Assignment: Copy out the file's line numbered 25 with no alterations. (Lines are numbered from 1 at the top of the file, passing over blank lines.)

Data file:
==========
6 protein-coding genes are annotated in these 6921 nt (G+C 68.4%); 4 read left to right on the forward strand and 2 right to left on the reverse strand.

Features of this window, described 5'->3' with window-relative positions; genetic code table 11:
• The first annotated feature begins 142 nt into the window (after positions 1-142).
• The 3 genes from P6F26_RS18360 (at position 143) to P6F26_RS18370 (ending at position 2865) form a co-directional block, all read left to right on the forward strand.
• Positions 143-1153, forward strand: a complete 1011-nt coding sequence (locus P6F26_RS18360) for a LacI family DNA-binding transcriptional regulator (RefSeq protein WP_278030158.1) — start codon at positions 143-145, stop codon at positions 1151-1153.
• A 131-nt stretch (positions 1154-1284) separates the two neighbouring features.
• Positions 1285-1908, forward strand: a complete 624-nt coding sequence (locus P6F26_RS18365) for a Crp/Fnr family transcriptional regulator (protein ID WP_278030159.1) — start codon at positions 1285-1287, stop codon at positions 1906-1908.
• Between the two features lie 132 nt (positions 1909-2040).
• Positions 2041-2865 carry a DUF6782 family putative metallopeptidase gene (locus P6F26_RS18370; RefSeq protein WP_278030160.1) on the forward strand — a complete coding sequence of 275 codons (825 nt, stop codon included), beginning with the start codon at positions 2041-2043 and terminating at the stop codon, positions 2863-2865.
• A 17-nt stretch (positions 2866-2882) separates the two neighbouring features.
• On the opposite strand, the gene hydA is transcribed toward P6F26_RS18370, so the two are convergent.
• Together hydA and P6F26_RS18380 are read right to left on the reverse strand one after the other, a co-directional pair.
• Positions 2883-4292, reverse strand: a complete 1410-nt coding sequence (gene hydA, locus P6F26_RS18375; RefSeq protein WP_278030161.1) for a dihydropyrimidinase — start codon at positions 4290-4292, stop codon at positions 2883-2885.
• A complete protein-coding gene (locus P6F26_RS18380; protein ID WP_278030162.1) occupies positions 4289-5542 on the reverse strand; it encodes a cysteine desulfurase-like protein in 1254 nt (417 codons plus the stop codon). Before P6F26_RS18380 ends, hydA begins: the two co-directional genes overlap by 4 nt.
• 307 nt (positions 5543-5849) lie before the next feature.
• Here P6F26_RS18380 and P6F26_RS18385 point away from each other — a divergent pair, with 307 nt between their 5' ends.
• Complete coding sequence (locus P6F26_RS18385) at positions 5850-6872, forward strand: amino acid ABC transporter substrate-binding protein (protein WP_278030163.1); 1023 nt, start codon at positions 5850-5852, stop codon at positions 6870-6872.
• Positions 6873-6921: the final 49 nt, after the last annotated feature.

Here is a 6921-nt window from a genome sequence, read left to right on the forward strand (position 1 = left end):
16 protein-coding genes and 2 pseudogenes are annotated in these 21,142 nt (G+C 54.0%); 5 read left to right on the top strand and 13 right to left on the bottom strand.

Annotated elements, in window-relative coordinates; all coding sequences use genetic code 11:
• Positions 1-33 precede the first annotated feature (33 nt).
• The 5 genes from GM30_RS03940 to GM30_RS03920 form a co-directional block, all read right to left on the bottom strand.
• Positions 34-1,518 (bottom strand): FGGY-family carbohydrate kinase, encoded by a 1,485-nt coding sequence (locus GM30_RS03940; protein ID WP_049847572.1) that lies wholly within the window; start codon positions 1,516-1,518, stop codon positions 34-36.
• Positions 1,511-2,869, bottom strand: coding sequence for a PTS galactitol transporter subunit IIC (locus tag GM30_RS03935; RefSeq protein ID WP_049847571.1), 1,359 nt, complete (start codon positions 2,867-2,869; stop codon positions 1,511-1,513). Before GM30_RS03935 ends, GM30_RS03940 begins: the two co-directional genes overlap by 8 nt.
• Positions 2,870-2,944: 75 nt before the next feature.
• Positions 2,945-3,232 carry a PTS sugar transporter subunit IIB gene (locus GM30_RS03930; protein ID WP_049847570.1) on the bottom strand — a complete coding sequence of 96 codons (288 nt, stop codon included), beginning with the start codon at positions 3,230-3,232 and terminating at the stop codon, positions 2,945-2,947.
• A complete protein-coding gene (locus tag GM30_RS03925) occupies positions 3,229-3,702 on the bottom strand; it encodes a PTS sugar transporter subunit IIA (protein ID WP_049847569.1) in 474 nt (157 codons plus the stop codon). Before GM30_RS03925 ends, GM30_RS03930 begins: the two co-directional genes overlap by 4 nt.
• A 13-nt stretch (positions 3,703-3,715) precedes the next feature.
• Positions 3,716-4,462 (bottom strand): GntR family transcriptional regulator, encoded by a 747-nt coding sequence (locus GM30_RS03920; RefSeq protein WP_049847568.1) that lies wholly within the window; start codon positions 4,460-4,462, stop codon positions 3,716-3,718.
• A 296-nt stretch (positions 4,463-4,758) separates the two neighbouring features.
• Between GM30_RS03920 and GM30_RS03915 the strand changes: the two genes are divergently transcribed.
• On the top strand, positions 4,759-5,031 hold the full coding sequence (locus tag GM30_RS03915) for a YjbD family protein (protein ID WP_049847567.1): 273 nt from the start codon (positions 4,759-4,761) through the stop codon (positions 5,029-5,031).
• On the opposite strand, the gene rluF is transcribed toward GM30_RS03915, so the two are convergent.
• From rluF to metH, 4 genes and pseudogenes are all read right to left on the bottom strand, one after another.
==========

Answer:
• Positions 1,511-2,869, bottom strand: coding sequence for a PTS galactitol transporter subunit IIC (locus tag GM30_RS03935; RefSeq protein ID WP_049847571.1), 1,359 nt, complete (start codon positions 2,867-2,869; stop codon positions 1,511-1,513). Before GM30_RS03935 ends, GM30_RS03940 begins: the two co-directional genes overlap by 8 nt.